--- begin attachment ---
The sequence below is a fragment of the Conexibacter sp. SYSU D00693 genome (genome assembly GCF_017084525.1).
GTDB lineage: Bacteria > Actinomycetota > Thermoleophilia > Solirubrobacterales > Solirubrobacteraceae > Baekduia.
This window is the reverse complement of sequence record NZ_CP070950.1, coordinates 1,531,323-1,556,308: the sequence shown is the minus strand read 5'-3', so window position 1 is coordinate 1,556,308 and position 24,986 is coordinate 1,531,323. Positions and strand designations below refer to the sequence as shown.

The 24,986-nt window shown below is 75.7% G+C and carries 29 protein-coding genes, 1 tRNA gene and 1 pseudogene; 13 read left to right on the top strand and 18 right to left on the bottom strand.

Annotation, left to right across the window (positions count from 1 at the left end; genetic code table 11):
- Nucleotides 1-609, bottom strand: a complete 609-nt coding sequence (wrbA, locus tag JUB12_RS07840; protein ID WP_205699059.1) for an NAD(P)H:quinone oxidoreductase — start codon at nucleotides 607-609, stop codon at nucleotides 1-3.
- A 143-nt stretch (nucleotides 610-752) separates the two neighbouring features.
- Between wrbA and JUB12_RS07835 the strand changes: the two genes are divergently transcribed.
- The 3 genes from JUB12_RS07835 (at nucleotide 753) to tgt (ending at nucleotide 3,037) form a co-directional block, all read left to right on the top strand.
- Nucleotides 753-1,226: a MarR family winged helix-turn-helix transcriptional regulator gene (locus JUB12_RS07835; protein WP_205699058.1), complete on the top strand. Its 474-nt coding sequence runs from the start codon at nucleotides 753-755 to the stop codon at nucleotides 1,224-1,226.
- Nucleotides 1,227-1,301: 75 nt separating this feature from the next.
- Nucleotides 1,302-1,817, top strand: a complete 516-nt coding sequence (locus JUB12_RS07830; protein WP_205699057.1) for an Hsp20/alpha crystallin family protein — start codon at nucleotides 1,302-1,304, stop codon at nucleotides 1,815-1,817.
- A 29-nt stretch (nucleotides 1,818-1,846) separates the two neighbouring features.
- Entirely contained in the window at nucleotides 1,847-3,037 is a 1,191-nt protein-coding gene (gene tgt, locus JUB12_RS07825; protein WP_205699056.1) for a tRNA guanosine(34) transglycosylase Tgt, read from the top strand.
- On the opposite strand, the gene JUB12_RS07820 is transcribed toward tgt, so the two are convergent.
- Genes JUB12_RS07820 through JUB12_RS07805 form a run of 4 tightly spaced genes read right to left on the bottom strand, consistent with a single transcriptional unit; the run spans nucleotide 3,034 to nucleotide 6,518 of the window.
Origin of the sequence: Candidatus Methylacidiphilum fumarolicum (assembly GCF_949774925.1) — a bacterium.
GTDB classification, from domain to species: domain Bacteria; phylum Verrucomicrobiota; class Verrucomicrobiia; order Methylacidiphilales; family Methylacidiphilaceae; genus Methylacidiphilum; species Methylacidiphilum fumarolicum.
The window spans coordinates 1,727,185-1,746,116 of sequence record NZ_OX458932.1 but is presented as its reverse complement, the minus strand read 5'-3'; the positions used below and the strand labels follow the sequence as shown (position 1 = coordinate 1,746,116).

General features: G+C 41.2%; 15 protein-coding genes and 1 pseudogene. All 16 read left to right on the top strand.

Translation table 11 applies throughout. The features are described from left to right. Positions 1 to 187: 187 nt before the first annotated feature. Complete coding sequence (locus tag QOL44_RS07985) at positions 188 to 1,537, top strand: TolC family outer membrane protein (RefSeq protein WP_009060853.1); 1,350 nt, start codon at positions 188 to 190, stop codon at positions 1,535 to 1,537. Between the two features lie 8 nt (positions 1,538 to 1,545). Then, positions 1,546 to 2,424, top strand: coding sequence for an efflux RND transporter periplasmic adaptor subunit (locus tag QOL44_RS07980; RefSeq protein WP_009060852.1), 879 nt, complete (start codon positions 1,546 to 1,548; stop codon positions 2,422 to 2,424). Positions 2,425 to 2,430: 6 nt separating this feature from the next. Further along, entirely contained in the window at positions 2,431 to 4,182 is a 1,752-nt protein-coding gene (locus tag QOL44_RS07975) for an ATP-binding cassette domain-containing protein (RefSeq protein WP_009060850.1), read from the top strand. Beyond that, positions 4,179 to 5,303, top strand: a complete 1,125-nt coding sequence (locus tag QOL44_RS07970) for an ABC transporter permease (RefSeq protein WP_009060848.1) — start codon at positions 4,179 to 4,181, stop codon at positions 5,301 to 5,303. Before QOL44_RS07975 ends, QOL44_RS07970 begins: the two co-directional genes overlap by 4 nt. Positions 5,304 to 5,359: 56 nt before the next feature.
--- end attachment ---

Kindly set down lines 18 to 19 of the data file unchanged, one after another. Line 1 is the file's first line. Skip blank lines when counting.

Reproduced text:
GTDB classification, from domain to species: domain Bacteria; phylum Verrucomicrobiota; class Verrucomicrobiia; order Methylacidiphilales; family Methylacidiphilaceae; genus Methylacidiphilum; species Methylacidiphilum fumarolicum.
The window spans coordinates 1,727,185-1,746,116 of sequence record NZ_OX458932.1 but is presented as its reverse complement, the minus strand read 5'-3'; the positions used below and the strand labels follow the sequence as shown (position 1 = coordinate 1,746,116).